City won the Southern League title in 1977/78 for a second time, but missed out on election to the Football League by only a few votes, before becoming founder members of the Alliance League(Conference) the following year.
Relegation and promotion campaigns followed, before the club won promotion to the Conference South in 2006-07, going on to win the play-off final in their third season, beating Woking to regain a place in the Conference for the first time since 1997 and again gaining promotion last season.
The original Main Stand is still going strong, although it was close to death after an arson attack by Bristol City fans on tenants Rovers in 1990. The stand is fully refurbished with 780 black and blue flip seats with an open paddock below with the team dugouts at the front. The basic Family Stand filled with 236 blue seats sits next to the Main Stand. Built at a cost of £90,000 it opened not long after the fire incident in December 1990 and is made available for visiting fans.
Opposite is a covered terrace which runs pitch length with a pitched roof, the terrace slopes up at one side and on the hill behind is a row the houses which looks into the ground, aptly named Freeview Road.
Behind each goal is open terracing. The Bristol End is giving to away fans and opposite is the Bath End a smaller terrace which has a safety net. The ground is completed by a set of traditional corner floodlight which includes one pylon which stands outside in the car park.
Twerton Park has also played home to financial stricken Bristol Rovers from 1986 to 1996 and Team Bath who were a full-time professional outfit playing in the Conference South until resigning at the end of the 2008–09 season. The stadium has a capacity of 8,800 with 1,006 seats with a record attendance of 18,020, set in 1960 versus Brighton & Hove Albion.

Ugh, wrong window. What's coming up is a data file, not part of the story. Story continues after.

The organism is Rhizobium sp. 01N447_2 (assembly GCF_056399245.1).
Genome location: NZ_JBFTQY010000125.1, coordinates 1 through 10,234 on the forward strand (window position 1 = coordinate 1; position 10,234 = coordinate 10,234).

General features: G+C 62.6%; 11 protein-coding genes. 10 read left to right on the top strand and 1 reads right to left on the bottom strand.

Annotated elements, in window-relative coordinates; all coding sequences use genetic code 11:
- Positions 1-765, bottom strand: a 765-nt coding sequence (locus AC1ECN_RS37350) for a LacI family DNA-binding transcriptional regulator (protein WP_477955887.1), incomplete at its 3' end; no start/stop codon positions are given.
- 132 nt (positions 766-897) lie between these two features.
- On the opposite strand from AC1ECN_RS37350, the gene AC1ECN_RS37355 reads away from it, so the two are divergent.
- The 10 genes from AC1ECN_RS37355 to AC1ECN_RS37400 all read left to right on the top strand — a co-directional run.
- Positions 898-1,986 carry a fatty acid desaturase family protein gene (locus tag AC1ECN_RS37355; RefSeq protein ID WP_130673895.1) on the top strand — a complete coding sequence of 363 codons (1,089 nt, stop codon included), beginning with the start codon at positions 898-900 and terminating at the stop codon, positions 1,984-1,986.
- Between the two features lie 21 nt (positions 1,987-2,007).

Bath City made it three wins on the bounce thanks to Lee Phillips' 14th goal of the season early in the second half.
Chances were at a minimum in an even first half, Jon Shaw headed against the bar for a Brittain cross and seconds later a shot from Watkins came back off the foot of the post in the 35th minute. Phillips bagged the winner two minutes after the restart, playing a one-two with Watkins before slotting a left-footed strike from inside the area under the advancing keeper.
Phil Turnbull and Jon Shaw produced good saves from Robinson, while Paul Heckingbottom went close seeing his header come back off the crossbar. Marley Watkins also struck the woodwork for Bath with a 25-yard effort and Phillips should have done better after capitalising on a defensive mix up.
Gateshead pressed hard in search of an equaliser, but substitute Richard Offiong wasted a golden chance in the dying minutes after a clever free kick from Turnbull, blasting his shot into the wrong net, finding the one behind the terrace and not the one between the posts.
We’re now into the final month of the campaign and this is the first meeting of the two clubs this season, this is all due to the fixture computer and not because of an earlier postponement. After the full time whistle the two clubs meet again in just over 48 hours, so Gateshead have the opportunity to quickly gain revenge, while City hope to complete a quickie league double in the space of just a few days.
BCFC 1(Phillips 47)GFC 0
Admission (PP) £13 Programme £2.50
Ground no.277 Twerton Park - Matchday Web album (23 pictures)